27 Jun 2017

Labour's intern woes: Students may not have had right visas

5:51 pm on 27 June 2017

Two of the foreign volunteers in Labour's botched intern scheme may have broken immigration laws.

Labour leader Andrew Little

Labour leader Andrew Little Photo: RNZ / Brad White

More than 80 young people came to New Zealand as part of the Campaign for Change programme, run by former Chief of Staff Matt McCarten.

Some of the interns complained about the living conditions at their accommodation at Auckland's Awataha Marae.

Labour had to take over the programme when it became clear it was having teething problems.

In a statement, the Labour Party said officials had been in Auckland over the past week, sorting out the international volunteer programme.

They discovered that two of the students may not have held the visa necessary to participate in the programme. The two interns have left the programme - one has left the country, and the other is due to leave soon.

"Our understanding is that all participants were advised of the need to obtain working holiday visas.

"The two individuals concerned both chose to leave the programme last week while Labour Party Head Office was still in the process of establishing control over the programme and confirming the status of the individuals concerned."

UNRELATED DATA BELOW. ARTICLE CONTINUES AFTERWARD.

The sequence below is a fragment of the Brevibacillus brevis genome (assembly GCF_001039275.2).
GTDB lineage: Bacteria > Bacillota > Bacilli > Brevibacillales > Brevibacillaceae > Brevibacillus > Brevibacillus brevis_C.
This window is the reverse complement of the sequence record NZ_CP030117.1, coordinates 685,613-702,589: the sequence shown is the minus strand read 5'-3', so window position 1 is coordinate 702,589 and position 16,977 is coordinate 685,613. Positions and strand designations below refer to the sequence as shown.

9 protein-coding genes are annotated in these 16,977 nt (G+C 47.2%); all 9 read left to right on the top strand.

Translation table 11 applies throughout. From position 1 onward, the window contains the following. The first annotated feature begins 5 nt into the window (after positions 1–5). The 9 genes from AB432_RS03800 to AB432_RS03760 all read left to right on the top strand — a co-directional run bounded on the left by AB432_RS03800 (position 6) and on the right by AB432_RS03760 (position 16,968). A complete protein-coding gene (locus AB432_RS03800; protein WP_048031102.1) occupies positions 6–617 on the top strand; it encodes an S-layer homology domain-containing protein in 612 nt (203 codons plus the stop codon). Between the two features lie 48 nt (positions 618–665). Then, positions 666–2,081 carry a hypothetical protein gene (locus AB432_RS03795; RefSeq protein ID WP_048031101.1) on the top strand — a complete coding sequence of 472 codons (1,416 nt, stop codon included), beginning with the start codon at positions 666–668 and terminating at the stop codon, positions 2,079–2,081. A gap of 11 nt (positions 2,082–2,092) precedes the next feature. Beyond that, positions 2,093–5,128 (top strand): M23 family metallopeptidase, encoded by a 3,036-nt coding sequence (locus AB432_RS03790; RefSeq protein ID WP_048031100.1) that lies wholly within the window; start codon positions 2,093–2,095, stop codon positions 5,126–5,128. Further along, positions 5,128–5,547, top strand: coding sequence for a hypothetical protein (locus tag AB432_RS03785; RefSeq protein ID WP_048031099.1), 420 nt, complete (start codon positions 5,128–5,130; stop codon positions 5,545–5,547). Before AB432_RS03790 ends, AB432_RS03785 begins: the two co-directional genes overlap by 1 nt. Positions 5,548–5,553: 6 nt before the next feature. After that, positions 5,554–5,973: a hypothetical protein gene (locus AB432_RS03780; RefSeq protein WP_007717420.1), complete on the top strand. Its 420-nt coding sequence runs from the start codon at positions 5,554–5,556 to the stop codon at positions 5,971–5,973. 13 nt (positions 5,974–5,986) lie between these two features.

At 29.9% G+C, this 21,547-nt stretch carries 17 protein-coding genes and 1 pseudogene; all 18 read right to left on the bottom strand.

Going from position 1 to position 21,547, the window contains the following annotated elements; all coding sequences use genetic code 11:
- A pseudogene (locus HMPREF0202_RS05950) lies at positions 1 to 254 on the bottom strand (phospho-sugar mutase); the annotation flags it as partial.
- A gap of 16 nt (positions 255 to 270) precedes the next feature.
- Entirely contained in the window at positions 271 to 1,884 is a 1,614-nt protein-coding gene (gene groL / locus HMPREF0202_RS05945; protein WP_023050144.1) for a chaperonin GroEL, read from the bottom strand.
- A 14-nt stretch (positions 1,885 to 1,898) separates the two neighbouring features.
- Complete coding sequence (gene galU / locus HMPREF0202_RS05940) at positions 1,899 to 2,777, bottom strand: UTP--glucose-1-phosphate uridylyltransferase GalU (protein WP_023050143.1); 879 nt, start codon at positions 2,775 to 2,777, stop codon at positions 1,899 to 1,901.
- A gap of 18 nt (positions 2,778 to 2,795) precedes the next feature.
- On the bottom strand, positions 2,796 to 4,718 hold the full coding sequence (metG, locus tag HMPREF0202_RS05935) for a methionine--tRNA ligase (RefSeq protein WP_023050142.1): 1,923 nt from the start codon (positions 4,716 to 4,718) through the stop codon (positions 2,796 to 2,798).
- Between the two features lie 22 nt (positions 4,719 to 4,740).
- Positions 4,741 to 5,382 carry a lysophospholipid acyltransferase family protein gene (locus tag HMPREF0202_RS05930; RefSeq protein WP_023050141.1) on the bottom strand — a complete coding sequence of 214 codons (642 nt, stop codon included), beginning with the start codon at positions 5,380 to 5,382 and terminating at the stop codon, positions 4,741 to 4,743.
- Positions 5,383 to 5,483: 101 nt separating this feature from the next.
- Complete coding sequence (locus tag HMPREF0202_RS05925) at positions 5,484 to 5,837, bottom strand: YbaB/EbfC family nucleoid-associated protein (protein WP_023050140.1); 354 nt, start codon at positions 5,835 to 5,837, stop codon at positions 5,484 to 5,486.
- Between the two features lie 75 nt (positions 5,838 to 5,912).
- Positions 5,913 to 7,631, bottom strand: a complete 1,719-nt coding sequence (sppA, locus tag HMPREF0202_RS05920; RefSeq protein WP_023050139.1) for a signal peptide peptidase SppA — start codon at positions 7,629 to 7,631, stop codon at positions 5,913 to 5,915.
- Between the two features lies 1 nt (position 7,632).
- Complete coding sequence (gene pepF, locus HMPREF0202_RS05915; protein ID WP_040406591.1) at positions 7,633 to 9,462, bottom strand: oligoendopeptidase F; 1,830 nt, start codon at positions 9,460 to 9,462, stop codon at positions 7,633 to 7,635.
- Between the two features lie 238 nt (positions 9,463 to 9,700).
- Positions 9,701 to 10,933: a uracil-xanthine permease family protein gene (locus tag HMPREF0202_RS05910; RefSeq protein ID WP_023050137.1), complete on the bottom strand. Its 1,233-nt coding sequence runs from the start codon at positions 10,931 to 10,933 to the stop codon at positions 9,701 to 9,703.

The party said all volunteers who would remain in New Zealand on the programme had a valid working holiday visa.

Labour Party general secretary Andrew Kirton said it has not been confirmed what visa the pair were on, but he assumed it was a visitor's visa.

"Since we've taken over, we've gotten to the bottom of this straight away and as part of that process I wanted to ensure every single volunteer was on the correct documentation.

"As soon as we've had information that that wasn't the case we've been upfront about that."

Meanwhile, a member of the Labour Party council has stood down over the issue.

Leader Andrew Little said Paul Chalmers had stood down from the party's governing council over the matter.

"At some point the party's going to have to do what looks like a review or an investigation to find out people's levels of involvement, what they knew when and how we got to the point that we got to."

Some of the interns complained about the living conditions at their accommodation at Auckland's Awataha Marae.

The interns were not paid, but were given free accommodation and had their expenses covered.

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